The book, detailing the painstaking work carried out to record the gravestones in Settle parish Church, was produced as part of Stories in Stone, a scheme of conservation and community projects in the Ingleborough area.

The scheme was developed by the Ingleborough Dales Landscape Partnership led by Yorkshire Dales Millennium Trust, and supported by the National Lottery Heritage Fund.

Lockdown has given Sarah Lister bonus research time.

She is currently working with the Friends of the Settle-to-Carlisle Line to research the lives (and deaths) of the navvies working on the railway. Fascinating stuff and well worth a read when it is ready.

For now, Sarah has uncovered a story about a poor couple who had an expensive gravestone, and a very unlucky daughter.

John Slinger started life as a cotton weaver at Runley Bridge Mill in Settle.

Young John got into a few spots of trouble - caught ‘rioting with assault’ at the Spread Eagle Inn and fishing illegally.

John liked fishing, a cheap hobby which provided food, but had to give up his fishing tackle once caught.

John married Mary Hargreaves who gave him ten children but, with all those mouths to feed, became a ‘pauper weaver.’

John died, aged 53, when his youngest son was just five and is buried in the graveyard with a fine stone.

Six of John and Mary’s children died in infancy. Of those that survived, most moved away.

Daughter Harriet married David Plank who was a railway labourer.

David was the youngest of nine children whose whole family spent their lives labouring on the railways, living in navvy huts.

Navvies were relatively well paid but it was a dangerous occupation.

David’s 16 year old brother Alfred Plank became another statistic on the navvy fatality list.

Navvies were building a tunnel underneath the grounds of Haddon Hall, near Bakewell, so that the railway didn’t disrupt the land owner’s view. Alfred was driving a horse into the tunnel when the tunnel supports collapsed killing five men and a horse.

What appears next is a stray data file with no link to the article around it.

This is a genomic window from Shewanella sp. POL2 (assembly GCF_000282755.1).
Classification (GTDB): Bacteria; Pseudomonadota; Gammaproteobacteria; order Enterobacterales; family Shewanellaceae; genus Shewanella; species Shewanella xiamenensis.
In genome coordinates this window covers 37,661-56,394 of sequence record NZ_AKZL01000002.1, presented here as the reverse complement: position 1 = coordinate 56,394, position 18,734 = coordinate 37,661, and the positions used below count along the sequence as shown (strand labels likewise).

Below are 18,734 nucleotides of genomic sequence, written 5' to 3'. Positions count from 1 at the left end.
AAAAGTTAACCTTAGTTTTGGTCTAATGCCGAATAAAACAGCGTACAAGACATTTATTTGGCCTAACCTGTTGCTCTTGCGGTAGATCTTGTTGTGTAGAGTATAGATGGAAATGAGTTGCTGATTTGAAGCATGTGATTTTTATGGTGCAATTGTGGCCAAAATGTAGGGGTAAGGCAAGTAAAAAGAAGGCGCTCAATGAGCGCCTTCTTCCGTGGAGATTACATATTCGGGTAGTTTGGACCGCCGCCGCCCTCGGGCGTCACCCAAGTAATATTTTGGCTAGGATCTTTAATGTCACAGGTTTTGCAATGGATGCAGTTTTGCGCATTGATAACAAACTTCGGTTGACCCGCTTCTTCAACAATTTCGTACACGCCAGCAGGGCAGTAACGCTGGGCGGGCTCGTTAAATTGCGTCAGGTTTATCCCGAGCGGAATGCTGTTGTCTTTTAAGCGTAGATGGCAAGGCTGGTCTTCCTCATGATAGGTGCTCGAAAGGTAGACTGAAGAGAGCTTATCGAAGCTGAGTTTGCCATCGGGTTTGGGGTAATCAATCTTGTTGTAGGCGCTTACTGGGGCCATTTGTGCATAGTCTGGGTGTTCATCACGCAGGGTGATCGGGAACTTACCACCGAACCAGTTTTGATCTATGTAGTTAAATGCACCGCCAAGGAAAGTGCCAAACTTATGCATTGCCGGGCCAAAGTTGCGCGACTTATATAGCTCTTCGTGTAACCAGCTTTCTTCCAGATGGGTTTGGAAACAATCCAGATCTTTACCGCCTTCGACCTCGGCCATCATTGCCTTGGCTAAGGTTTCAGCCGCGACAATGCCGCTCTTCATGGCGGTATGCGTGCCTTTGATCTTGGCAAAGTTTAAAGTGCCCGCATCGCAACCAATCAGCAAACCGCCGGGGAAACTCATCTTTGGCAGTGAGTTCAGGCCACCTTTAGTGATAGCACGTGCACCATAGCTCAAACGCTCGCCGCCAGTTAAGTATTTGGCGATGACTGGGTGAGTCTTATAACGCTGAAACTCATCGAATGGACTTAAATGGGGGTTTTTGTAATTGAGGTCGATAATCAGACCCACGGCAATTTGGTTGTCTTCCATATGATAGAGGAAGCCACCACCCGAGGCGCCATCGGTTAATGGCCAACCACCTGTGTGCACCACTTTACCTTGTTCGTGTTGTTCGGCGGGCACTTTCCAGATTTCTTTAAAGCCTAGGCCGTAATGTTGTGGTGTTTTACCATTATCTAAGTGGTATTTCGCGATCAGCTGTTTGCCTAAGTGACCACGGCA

They were ‘fearfully mutilated, their limbs broken in numerous parts’. One of the (experienced) workers said, ‘I don’t know how it happened no more than the man in the moon’. Two more young railway labourers died there in subsequent months.

David Plank met Harriet Slinger while working on the Settle to Carlisle railway. They lived in Twisleton’s Yard with Harriet’s widowed mum Mary.

Their neighbours included two other navvies who both died working on the railway.

After the railway was built David and Harriet moved to Carnforth. David was a railway guard and Harriet began the production of ten children.

In 1913 most of the family emigrated to Canada.

In May 1915, Harriet booked a trip back to Lancaster to see the children who had stayed behind. The ship was called the Lusitania. Her son, Hargreaves Plank was a disabled naval seaman, and was the first violinist at Loew’s Winter Garden. He strongly advised his mother not to travel until the war was over.

The Lusitania sank on May 5, 1915.

Amazingly Harriet survived but died of delayed shock in July. Son Hargreaves died of pneumonia in France during the war, leaving a widow and son.

Meanwhile John and Mary Slinger’s daughter Margaret stayed in Settle and married Thomas Bulcock, the gamekeeper to Charles Swale who lived at Ingfield Lodge (Falcon Manor).

Charles was the grandson of the first vicar of Settle Church. Their daughter Mary Jane compiled a recipe book to raise money for the Church Organ Fund in 1912. Mary Jane was captain of the women’s cricket team. Charles Swale was the umpire.

Charles Swale died under tragic circumstances and Thomas Bulcock was the unlucky man who discovered his body.

Charles left an annuity to Margaret and Thomas, some of which paid for John’s gravestone.

If you want to read more about the fascinating tales which have been coming out of the graveyard you can get a copy by going to the Settle Graveyard Project’s Facebook page or, YDMT website, the Folly in Settle or Limestone Books.